It is clear that the poisonous attitudes of Trump, who catapulted himself to the presidency while calling migrants “criminals” and “rapists”, are now being borrowed by his apprentices like DeSantis and Abbott as a ploy to whip up anger against Democrats prior to the midterm elections. This strategy is unlikely to succeed as the American tradition of welcoming immigrants remains robust, as demonstrated by the Martha’s Vineyard community. While the pathway for people seeking asylum should remain, our immigration laws need to be radically overhauled to provide more pathways for people to come to the U.S. legally to work and to unite with family members. Asylum should not be the only option for those seeking to come to the U.S. If asylum is the sole option, the system will get overburdened as it has already and will also encourage spurious claims, which in turn undermine genuine claims of persecution. Both Democrats and Republicans need to work together in order to forge new pathways for immigration.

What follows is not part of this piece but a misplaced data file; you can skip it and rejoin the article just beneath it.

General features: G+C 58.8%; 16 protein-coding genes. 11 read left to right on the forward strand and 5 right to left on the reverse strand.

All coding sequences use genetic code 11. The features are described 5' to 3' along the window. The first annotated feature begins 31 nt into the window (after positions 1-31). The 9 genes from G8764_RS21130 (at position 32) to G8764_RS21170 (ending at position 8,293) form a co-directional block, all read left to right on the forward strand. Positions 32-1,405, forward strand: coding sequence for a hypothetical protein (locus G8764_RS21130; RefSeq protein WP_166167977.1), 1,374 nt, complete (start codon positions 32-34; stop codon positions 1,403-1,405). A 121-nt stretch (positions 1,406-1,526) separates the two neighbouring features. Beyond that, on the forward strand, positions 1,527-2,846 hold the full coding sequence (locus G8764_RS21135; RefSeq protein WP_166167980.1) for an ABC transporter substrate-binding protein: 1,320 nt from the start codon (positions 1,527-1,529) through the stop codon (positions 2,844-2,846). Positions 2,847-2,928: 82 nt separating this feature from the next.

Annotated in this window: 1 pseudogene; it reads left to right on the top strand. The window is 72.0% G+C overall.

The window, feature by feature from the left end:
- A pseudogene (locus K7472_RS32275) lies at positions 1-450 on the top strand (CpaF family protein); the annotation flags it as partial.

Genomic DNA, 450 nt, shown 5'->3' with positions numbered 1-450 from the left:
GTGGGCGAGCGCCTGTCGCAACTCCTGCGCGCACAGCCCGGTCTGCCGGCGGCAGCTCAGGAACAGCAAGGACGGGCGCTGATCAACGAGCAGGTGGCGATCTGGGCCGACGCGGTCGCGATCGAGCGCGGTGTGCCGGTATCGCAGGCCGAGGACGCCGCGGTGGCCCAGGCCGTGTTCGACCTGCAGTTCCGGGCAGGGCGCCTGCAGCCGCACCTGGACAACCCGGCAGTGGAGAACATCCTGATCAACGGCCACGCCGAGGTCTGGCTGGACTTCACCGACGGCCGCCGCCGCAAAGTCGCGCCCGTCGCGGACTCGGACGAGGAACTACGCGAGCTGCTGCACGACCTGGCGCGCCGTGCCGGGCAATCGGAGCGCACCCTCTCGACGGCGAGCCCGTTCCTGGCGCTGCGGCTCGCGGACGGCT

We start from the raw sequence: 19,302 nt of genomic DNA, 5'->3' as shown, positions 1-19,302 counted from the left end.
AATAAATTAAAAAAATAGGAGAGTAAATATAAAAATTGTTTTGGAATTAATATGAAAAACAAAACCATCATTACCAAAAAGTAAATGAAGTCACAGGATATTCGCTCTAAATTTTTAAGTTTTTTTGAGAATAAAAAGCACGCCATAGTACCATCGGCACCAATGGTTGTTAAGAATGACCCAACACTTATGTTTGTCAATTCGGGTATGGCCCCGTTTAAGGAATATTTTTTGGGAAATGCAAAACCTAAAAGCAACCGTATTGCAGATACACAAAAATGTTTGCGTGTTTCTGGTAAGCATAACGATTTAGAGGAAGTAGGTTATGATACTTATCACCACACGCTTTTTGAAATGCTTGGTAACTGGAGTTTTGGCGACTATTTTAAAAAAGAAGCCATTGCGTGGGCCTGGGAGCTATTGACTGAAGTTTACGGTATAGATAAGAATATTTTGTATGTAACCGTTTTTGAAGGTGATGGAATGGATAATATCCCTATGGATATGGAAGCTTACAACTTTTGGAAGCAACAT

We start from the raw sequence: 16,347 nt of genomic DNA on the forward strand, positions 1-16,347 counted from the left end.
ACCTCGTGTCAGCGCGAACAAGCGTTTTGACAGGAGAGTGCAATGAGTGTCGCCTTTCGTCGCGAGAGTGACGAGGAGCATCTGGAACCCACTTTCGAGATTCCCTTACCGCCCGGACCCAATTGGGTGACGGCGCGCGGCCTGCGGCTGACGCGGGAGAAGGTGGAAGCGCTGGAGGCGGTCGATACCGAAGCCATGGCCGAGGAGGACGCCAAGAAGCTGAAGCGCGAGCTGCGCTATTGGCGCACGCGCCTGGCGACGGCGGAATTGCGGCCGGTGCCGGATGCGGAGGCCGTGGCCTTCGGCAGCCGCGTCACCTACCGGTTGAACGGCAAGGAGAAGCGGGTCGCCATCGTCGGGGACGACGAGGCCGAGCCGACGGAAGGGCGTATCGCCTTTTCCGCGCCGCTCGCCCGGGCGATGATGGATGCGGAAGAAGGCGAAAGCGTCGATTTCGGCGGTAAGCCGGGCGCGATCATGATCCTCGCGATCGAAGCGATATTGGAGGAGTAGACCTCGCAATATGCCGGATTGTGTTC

(This blog is for informational purposes and should not be viewed as a substitute for legal advice. Kaitlyn Box graduated with a JD from Penn State Law in 2020, and is an Associate at Cyrus D. Mehta & Partners PLLC.)